Heath said...

Tim Young -- Are you the Tim Young mentioned in this New York Times Magazine article? I saw this bit and thought it relates to this post:

"But nothing could prepare the Youngs for the realities of full-time farming — like finding 25 dead piglets that had been abandoned by their mothers."

Assuming they accurately described things, I'm wondering - if your sows farrow in an environment where stuff like that can happen, are you able to castrate your pigs within week one? How do you avoid getting bit?

My understanding is that any system that allows you to process the pigs in week 1, and not get bit, is going to make it hard for a sow to abandon her litter.

Heath said...

Tim -- It is very important to me that people understand there's no free lunch.

E.g. if you farrow outdoors in a natural setting, it is pretty much impossible to cut boars within the first week. That means you'll be cutting boars later. Farrowing crates make it trivial to process pigs.

If you really want boars get castrated in the first week, you might figure farrowing crates are the best alterantive, because they make it possible to achieve that goal.

Similarly, if you want the highest number of pigs weaned per sow - to reduce price and negative externalities like pollution per weaned pig (a reasonable concern in a country like China) - you might conclude that gestation stalls are the best, and that primitive farrowing systems (with concomitant high mortality) are too costly.

Tim said...


Yes, I am that person. The NY Times piece was referring to a Berkshire sow earlier this year that lost all 13 piglets within a week. Not from being trampled. From not attending to them and leaving the nest. We removed her from the breeders as that was her second chance. They have to be re-taught maternal instincts.

We do not castrate pigs. Ever. We discuss this on our blog and in the Farmer's Forum, on our site. Being from Europe, I'm sure you're aware that many countries are adopting this philosophy.

Heath said...

Tim -- Interesting!

If that sow had been penned (not even crated, but simply penned), your Berkshire sow might have weaned more pigs.

If sows are outdoors in a primitive farrowing situation, obviously they need to have the right instincts, and the environment needs to be such that it all comes together - or you'll lose a lot of litters.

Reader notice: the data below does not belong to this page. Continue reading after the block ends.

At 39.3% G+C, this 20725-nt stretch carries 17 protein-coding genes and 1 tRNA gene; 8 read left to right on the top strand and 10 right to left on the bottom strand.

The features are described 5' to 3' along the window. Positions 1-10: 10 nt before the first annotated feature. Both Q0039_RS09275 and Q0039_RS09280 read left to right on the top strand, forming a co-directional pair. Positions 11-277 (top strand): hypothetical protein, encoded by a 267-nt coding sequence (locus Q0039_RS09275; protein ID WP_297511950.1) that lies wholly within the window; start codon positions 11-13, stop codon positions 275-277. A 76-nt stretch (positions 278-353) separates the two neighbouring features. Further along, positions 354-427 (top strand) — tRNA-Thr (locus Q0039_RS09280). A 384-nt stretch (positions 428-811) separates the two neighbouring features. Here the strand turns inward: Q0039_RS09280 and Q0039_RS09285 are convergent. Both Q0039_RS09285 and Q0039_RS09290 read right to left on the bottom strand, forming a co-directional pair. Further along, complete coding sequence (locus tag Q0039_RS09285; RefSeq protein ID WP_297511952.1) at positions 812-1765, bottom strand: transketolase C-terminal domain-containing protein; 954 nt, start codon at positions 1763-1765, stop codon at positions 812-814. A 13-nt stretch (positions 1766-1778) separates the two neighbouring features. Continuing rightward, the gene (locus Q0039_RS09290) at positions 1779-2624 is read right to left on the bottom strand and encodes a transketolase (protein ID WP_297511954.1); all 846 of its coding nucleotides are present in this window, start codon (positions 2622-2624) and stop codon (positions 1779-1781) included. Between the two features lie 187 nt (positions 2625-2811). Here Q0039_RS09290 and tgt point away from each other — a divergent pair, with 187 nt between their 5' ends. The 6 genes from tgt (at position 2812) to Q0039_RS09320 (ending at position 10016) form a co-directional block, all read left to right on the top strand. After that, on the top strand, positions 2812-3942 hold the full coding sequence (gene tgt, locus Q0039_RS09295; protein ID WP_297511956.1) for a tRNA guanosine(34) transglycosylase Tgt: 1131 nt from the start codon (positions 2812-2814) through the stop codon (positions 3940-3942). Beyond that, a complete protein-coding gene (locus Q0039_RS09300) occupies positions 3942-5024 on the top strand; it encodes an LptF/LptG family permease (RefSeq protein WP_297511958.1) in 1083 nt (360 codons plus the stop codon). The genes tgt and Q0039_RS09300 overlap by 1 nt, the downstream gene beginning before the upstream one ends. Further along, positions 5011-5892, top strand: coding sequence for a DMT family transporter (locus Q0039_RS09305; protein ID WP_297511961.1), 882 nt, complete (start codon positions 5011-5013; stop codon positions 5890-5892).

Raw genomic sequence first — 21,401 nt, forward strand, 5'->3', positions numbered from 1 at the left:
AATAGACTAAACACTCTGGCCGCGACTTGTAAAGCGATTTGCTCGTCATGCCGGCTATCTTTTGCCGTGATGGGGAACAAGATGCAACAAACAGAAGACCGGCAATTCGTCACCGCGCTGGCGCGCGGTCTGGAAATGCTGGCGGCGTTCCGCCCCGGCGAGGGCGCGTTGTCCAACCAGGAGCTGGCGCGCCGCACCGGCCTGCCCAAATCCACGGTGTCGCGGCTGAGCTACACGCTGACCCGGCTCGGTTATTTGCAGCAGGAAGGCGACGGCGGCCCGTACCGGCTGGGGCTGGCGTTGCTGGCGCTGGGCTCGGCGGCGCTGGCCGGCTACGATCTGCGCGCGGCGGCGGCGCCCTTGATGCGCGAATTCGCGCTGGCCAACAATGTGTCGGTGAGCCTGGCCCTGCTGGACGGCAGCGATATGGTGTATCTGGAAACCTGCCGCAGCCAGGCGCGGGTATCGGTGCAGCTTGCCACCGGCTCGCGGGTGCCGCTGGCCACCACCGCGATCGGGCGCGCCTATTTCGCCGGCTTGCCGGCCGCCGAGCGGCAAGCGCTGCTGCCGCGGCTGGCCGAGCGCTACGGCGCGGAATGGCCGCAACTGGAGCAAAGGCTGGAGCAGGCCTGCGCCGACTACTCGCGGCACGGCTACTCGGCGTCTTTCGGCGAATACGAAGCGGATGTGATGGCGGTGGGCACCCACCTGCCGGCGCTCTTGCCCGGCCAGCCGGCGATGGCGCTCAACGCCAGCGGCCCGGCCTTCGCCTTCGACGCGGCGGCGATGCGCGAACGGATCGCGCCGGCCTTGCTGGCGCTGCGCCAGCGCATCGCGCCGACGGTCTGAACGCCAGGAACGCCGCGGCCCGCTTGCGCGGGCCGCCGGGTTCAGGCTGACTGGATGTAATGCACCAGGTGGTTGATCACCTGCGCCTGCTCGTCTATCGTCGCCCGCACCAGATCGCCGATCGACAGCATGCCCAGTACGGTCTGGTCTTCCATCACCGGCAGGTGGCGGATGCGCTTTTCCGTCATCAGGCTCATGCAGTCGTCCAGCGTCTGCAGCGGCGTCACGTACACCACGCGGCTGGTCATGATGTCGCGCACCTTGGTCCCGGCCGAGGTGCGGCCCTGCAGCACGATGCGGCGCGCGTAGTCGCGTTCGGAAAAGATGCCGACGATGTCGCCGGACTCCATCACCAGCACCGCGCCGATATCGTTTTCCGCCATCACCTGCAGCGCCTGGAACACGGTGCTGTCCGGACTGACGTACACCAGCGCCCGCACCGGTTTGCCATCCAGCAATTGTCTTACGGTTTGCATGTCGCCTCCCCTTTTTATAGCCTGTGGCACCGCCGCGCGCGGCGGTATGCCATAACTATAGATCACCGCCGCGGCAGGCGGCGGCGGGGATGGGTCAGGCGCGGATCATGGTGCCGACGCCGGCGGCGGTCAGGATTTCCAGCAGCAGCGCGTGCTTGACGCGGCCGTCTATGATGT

If you don't need to ID the piglets (notch their ears), vaccinate them or castrate them, I can see how you could avoid containing the sows or processing them.

Unfortunately, I think the pigs that do well in that sort of environment are tough to handle, like the Ossabaw Island hogs or other feral pigs - in addition to having traits that most people don't want to pay for, like slow growth and small carcasses.

I think you are lucky to live in a fairly warm place. Even if you've got sows with generally good maternal instincts, a really cold day (e.g. 0F) means you might lose a lot of piglets. A guy I know who runs wild boar (who have evolved to live in natural situations) said he moved to partial indoor farrowing because of tremendous winter losses.

Tim said...

We actually did "pen" her in a way. Since it was her 2nd chance, we ran a 25' square electric fence around her and her nest and put food/water inside. This was to resist the temptation to go running with the others. Regardless, she still didn't care for her young, who essentially died in the cold. At the same time, Ossabaws were having no problem making nests and keeping babies alive and warm.

We don't notch, vaccinate, castrate, worm or anything. We're trying to replicate nature within an agricultural context, so we have to endure some losses to get there. The NY Times didn't mention that we understood that sacrifice, but it's part of our long-term value system to build the farming model we believe in.

I think you're correct that the kind of pigs that do well in this model are the more wild/heritage breeds like Large Blacks and Ossabaws. You're also right that growth rates are slow and yields are lower. So be it. We believe in preserving them so it's our job to create a market for them, which we're committed to doing.

Finally, you're right that it's warm here, but we had a lot of 11 degree days last winter, and pigs were born then too. No one provides a blanket for the pigs in nature.

Thanks for your comments.

Tags said...

One of the best books I've seen on the subject of raising animals is Temple Grandin's recently published "Animals Make Us Human." She is rare in that she is an animal activist who works in the industry for meat producers (who haven't always listened to her) and assiduously weighs the benefits of humane treatment and profitability. There are some surprising revelations about pigs in the chapter on pigs, and some innovative ways to address the fighting and the crushing and behavioral issues.

I highly recommend this book.

Tom Hutchinson said...

Very interesting thread so far...

I have a farm in Virginia's Shenandoah Valley, where I'm raising both Ossabaw Island hogs and Berkshires. I've had the farm for only a year and a half, and started buying piglets last fall. There are so many different opinions on how to do EVERYTHING that it's hard to sort all of this out for I usually gather the information as I can and try to pay attention as I go along, and keep an open mind.

My first sow to farrow on the farm was actually one that I got from Tim. She hadn't been successful with her first two litters, and Tim was willing to trade her to me for some other Ossabaws that I had. She had eight piglets, and they're all two months old now. After five more sows farrowing here since then, I can happily report that she has been the best mother, by far. I kept her in a barn stall (10 x 20) with a dirt floor and plenty of hay for bedding. My neighbors thought I was a fool for not having her in a crate, or for not building rails along the edge of the stall. I didn't quite get what difference that would make, since she was so careful not to lay on any and made such a nice nest...I mean, why would the piglets want to get away from her, when they had such a cozy nest and all the milk they could drink? I merely observed and even though I thought that some might not make it, even though she stepped on them, or they seemed to be wandering away, I left her completely alone.